While it may be tacky to refer to our City as The Big Apple, and it’s really something only tourists do, in the not-so-distant past locals were proud to call it as such. How did it get that nickname anyway? Some excellent sleuthing by New York Public Library historian Carmen Nigro reveals much about the origins of the moniker, it’s rise in use amongst local vernacular, and it’s commercial adaptation.
The “Big Apple” as a nickname for New York City really takes hold in the 1920s jazz era. The term, already in popular meaning as betting on a sure thing, makes its way to racetracks in the early 1920s. John J. Fitz Gerald, a reporter who wrote a regular racing column in the New York Morning Telegraph, referred to the New York racing circuit as the Big Apple—a proper noun. He is credited for popularizing the term, and in 1924 he wrote, “The Big Apple, the dream of every lad that ever threw a leg over a thoroughbred and the goal of all horsemen. There’s only one Big Apple. That’s New York.” Fitz Gerald’s racing term complies with the original slang definition in his usage, since he is certainly expressing that he thinks the races are to be regarded as the most significant of their kind. Fitz Gerald titled the column “Around the Big Apple.”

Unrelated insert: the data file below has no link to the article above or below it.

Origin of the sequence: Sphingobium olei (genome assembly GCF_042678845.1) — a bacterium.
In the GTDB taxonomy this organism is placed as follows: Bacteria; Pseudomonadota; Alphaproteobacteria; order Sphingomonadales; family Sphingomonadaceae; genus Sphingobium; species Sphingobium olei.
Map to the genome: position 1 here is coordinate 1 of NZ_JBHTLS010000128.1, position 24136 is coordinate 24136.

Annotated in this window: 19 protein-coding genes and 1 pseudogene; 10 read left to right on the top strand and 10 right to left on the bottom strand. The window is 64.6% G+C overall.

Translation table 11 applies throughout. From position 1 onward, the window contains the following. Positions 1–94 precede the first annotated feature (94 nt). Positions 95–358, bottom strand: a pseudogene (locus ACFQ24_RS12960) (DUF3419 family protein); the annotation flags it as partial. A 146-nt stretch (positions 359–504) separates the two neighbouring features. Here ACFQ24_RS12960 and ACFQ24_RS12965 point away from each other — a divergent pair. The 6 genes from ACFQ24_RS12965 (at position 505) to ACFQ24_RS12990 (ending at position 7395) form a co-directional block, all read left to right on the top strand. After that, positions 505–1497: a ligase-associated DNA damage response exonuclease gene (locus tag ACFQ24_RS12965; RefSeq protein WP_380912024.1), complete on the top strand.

Read the rest of the short but fascinating article on the New York Public Library Blog.